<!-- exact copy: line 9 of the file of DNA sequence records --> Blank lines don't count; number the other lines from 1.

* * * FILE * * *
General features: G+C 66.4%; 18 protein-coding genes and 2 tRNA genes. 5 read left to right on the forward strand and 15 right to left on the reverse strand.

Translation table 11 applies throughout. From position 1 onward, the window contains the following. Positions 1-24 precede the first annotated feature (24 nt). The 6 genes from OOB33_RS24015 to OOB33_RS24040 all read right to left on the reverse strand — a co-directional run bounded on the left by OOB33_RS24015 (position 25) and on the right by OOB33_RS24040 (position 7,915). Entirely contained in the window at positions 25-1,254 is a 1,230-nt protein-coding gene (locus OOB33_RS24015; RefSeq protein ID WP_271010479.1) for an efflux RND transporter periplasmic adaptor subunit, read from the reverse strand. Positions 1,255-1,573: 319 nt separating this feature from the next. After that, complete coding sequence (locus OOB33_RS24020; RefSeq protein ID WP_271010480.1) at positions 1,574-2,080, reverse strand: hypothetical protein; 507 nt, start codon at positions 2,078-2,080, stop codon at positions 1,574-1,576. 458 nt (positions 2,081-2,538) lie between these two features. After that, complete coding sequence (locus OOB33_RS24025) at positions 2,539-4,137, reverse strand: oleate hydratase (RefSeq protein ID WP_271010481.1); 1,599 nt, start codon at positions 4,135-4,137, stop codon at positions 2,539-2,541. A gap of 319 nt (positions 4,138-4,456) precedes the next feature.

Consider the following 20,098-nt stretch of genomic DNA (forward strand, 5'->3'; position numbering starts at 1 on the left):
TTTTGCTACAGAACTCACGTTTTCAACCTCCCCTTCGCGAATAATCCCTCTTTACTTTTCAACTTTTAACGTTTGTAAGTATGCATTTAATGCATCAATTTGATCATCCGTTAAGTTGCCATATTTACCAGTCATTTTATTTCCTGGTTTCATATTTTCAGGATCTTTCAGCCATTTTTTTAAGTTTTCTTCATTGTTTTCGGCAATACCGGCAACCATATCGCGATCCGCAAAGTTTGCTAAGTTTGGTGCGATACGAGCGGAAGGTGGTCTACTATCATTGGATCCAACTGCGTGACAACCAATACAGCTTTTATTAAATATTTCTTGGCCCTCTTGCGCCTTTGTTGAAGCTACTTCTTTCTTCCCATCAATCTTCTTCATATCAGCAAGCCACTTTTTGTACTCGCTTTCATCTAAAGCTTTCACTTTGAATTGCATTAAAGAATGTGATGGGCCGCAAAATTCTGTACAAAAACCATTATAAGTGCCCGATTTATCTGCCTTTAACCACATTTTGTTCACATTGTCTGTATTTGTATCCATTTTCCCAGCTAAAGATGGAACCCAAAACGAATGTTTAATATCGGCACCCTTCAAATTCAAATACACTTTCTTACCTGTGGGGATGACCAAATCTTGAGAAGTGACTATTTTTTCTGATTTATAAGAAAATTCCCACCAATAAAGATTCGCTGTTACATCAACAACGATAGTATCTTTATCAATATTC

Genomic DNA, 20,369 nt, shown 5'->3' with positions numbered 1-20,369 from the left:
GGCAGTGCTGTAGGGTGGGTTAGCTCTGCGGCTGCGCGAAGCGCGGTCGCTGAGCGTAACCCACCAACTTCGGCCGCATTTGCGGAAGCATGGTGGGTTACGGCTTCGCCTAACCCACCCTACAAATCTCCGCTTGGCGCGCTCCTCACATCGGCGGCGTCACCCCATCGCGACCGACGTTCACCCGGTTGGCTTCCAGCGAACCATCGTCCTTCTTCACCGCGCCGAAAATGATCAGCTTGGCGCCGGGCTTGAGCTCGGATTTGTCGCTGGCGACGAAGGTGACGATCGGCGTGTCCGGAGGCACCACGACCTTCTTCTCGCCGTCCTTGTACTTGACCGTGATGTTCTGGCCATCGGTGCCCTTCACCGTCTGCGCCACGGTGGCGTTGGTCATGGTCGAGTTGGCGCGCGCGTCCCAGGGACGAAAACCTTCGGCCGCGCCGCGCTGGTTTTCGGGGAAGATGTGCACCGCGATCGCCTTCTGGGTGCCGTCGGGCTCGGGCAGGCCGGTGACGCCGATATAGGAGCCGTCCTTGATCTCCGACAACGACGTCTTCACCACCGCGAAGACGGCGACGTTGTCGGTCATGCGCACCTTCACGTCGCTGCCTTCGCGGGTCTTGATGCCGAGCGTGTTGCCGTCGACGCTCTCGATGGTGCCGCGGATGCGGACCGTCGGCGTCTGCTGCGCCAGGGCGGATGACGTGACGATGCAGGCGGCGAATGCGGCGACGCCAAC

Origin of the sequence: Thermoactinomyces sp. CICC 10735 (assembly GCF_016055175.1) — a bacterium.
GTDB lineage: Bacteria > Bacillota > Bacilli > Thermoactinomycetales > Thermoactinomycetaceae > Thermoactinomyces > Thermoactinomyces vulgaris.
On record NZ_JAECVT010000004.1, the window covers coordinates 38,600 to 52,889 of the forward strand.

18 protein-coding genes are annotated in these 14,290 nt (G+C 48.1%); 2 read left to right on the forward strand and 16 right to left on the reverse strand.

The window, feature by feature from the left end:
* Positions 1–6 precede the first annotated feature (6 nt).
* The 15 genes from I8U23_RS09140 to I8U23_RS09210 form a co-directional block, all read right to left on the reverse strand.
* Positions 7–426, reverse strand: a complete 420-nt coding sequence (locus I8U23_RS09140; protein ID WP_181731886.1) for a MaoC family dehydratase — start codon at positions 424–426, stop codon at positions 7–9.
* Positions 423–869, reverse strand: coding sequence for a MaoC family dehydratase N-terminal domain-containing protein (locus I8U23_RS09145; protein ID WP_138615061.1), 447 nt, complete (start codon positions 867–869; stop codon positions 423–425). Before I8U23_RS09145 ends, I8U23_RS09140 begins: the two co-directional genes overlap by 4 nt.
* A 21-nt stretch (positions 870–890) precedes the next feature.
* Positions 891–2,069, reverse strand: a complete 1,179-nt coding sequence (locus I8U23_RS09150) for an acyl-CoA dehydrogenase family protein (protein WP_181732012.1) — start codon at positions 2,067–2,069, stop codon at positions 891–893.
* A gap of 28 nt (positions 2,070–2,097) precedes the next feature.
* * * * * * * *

On record NZ_JAECVT010000004.1, the window covers coordinates 38,600 to 52,889 of the forward strand.